Photo Courtesy of Michael Appleton/Mayoral Photography Office
Mayor de Blasio noted that this year Equity and Excellence initiatives will reach more than 800 City schools.
By Forum Staff
Equity and Excellence take front and center stage this year—the first full school year implementing the initiative since its formal introduction last September.
The targeted goal of the initiative is to support progress across all schools so that, by 2026, 80 percent of students graduate high school on time, two-thirds of graduates are college-ready, and all students are reading in 2nd grade.
These commitments build on critical administration initiatives including Pre-K for All, which provides every 4-year-old in the City with a free, full-day, high-quality pre-K seat, and the 130 Community Schools, which bring schools, families and communities together as partners to provide wrap-around services that increase opportunities and eliminate barriers to learning for underserved students.
In addition progress is slated to build in New York City schools across multiple measures: a graduation rate over 70 percent for the first time that puts the City on track to reach its 80 percent goal, the lowest-ever dropout rate, and the highest-ever rate of students enrolling in college.
“With the investments we are making as part of our Equity and Excellence agenda, we are shaking the foundation of our education system,” said Mayor Bill de Blasio.
The following is a breakdown of initiatives by-the-numbers breakdown for the 2016-17 school year:
Through Universal Literacy, every school will receive support from a dedicated reading coach who will work with teachers to ensure all students are reading on grade level by the end of 2nd grade.
Algebra for All
Through Algebra for All, by 2022, every student will have access to Algebra in 8th grade, complete Algebra no later than 9th grade, and there will be academic supports in place in elementary and middle school to build greater Algebra readiness.
AP for All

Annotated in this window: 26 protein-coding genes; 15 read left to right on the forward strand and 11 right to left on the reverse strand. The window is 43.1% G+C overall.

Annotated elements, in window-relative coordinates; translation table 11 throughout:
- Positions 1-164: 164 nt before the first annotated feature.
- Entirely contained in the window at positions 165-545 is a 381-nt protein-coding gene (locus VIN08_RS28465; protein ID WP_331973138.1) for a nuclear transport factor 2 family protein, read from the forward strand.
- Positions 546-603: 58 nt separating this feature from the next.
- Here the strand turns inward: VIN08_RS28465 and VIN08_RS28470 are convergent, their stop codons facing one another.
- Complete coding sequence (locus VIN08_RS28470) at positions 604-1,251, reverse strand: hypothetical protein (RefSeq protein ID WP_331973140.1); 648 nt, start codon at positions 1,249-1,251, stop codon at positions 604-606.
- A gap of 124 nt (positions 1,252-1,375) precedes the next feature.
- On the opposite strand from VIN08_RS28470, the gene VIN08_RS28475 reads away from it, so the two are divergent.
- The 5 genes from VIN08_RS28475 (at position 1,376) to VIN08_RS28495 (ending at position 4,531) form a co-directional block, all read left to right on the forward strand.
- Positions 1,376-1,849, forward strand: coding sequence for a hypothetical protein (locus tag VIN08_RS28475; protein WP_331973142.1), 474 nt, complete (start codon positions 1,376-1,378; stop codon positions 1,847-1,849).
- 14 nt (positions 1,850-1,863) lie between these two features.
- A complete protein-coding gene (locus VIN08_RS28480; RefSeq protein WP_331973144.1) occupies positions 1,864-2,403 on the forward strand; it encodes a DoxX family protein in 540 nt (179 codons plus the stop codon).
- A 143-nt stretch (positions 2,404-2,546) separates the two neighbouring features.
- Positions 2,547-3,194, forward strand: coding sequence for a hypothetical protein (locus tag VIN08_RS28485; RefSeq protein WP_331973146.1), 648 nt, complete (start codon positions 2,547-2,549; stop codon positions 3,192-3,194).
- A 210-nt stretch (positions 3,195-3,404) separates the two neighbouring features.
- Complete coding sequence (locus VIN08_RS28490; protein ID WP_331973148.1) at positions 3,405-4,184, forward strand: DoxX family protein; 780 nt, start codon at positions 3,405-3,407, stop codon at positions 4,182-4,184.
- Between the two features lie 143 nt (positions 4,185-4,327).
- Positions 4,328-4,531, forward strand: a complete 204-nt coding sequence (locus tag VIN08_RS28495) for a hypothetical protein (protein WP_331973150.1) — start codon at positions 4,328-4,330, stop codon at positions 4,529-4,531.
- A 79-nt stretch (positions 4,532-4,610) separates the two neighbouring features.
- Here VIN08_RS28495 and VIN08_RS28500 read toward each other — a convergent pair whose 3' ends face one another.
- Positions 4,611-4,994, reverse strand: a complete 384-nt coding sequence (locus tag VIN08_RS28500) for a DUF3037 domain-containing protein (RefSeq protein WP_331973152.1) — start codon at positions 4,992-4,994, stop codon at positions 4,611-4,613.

AP for All is adding Advanced Placement courses at underserved schools across the City; by fall 2021, students at all high schools will have access to at least five AP classes.
Computer Science for All
Through Computer Science for All, every student will receive computer science education in elementary, middle, and high school by 2025.
College Access for All – Middle School
Through College Access for All – Middle School, by the 2018-19 school year, every middle school student will have the opportunity to visit a college campus.
College Access for All – High School
Through College Access for All – High School, by the 2018-19 school year, every student will have the resources and supports at their high school to graduate with an individual college and career plan.
District-Charter Partnerships will pair district and charter schools to foster strong relationship and share best practices. Partnerships include facilitated conversations among schools, organized visits, and sharing of resources and strategies.
Pre-K for All
Pre-K for All is in its second year of providing a free, full-day, high-quality pre-K seat for every four-year-old in New York City – better preparing our youngest students to learn and be successful in kindergarten and beyond.
New York City’s 130 Community Schools recognize that in order for students to achieve academic excellence, we must support the whole child, as well as their family. Community Schools support students, engage families, and strengthen communities from all sides; integrating academics, health, youth development, and family engagement and providing access to critical programs and services like vision screening, mentoring, expanded learning programs, adult education, and mental health counseling. Each school is paired with a lead Community Based Organization partner that works collaboratively with the principal and the school community to do this work.
“Anything is possible in the new school year, and that’s even more the case with our reforms to increase equity and excellence for all students. From improving reading instruction for our youngest learners through Universal Literacy, to putting our students on the path to college success through College Access for All – High School, these initiatives are going to make a real impact for students and families. I welcome back our students, families, and educators, and am excited about the work ahead,” said Schools Chancellor Carmen Fariña.